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Secondhand Rose 

I've been in this business long enough to know how editors work. So I know this column will have a headline or some other teaser that reads along the lines of: "Confessions of a Dumpster Diver." (Editor's note: Guess again, Rose.)

  Very postmodern. "Confessions of ... " always arouses the prurient instincts of the public; it's so HBO, so very ... Twitter. But, in this case, it would be erroneous.

  It would be erroneous because the word "confession" connotes some sort of shame or fault in the mind of the story teller. And I've been told I have no shame by folks who are experts on the subject.

  I am not ashamed of what I do. I sort through your trash. And I love it.

  Some folks knit. Some golf. Some go to garage sales. (Which is nothing but glorified — and overpriced — dumpster-diving, in my opinion.) Why pay for something when you can wait months and months for it to eventually show up on a curbside?

  Some folks do crosswords. Some are hunters. And me: I am a gatherer.

  The desk where I sit as I write this. The chair I sit in. The little metal table on wheels that holds my notes beside me: These things might have belonged to you — who knows?

  Maybe you sat in this chair. Maybe it gave you the muse like it does for me. (But then, of course, you wouldn't have put it on a heap of trash on your curb, would you?)

  I wait for the day some visitor comes to my house and exclaims: That was my desk lamp! (Yep, the cool little kids' desk light, made of wood, in the shape of an old-time cowboy. It's adorable. All it needed was a decent lampshade. And a little love.) My house — it's filled with Charlie Brown Christmas trees.

  Your mother never should have thrown out that lamp. And no, you can't have it back.

  Maybe I do this because I am thrifty and crafty. Maybe it's because I have a natural eye for aesthetics that normal folks are not blessed with. Maybe it's the environmentalist in me.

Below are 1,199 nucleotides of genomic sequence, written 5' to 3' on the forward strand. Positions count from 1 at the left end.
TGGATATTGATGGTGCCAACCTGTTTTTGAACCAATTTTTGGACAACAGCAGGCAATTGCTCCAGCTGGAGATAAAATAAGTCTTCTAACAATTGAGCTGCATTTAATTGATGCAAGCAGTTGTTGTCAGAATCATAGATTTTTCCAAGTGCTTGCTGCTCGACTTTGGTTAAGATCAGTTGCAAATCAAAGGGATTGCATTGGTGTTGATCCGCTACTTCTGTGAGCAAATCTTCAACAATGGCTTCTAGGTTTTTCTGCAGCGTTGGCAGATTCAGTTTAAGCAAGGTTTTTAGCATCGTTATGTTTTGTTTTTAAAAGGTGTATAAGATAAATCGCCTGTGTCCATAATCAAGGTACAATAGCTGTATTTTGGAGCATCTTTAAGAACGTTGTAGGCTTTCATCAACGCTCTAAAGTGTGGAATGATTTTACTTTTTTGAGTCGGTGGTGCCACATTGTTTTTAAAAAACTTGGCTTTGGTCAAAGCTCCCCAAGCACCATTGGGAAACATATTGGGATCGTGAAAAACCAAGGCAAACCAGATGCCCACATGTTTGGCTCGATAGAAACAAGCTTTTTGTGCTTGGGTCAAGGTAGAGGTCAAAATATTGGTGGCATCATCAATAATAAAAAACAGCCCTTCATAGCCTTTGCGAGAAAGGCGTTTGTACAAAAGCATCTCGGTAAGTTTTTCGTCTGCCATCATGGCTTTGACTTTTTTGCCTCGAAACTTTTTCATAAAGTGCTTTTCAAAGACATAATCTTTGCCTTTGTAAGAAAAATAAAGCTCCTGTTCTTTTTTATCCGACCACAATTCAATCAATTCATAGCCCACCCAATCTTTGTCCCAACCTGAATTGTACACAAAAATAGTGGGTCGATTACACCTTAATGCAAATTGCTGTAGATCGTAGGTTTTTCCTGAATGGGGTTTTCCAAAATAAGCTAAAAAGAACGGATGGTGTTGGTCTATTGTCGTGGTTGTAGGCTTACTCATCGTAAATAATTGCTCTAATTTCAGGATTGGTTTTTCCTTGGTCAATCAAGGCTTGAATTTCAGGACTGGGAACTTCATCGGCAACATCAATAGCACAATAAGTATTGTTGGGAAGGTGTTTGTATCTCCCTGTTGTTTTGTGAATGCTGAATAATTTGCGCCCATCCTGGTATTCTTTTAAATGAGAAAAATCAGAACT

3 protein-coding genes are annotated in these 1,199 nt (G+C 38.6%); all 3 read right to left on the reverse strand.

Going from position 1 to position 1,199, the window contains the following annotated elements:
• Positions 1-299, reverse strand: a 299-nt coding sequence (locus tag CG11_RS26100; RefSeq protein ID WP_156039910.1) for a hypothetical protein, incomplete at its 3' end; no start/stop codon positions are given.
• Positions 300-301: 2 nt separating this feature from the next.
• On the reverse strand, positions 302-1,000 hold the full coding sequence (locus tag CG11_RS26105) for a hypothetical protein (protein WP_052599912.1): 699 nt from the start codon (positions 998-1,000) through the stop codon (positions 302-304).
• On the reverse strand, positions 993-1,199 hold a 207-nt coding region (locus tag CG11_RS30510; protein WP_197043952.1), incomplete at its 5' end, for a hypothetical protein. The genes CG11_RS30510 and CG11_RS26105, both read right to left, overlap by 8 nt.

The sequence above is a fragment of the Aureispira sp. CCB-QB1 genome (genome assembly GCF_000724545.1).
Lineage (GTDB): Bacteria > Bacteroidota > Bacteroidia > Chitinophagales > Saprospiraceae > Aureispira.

Then again, maybe it's because I have spent much of my life living paycheck to paycheck, weighing the option of spending my last 40 bucks on a desk lamp — or cover charge and couple of Abitas at the Maple Leaf.

  Yes, it could be that.

  New Orleans is a dumpster diver's paradise. Everything here is so old. Old and wooden. With seven layers of paint.

  What I search for is most often just plain, simple wooden stuff — the kind of furniture you see in the corners of old Van Gogh paintings. The elements of the hoi polloi. A little crooked, a little weary. A little bent, but not broken.

  Junk. It speaks to me.

  Some of the odd bits I find I use as canvases for artwork — another 40 bucks for Trombone Shorty! Some is just plain weird stuff that I hang on my fence outside, my decorating style being informed by Sanford & Son more than, say, Pottery Barn.

  Unless the pottery is chipped, of course. Then you throw it out. And I pick it up.

  What brings all this to mind is that the prime harvesting season has just ended in my neighborhood in Uptown. When the college students pack up for summer and blow town, they leave troves of stuff on the sidewalks at night.

  The end of the school year for a dumpster-diver is like spawning season for the Alaskan salmon fisher. It's almost too easy. I bring home a fresh catch just about every day this time of year. And, best thing: There's no limit.

  To my stuff.

  To my joy.

  To my shame.

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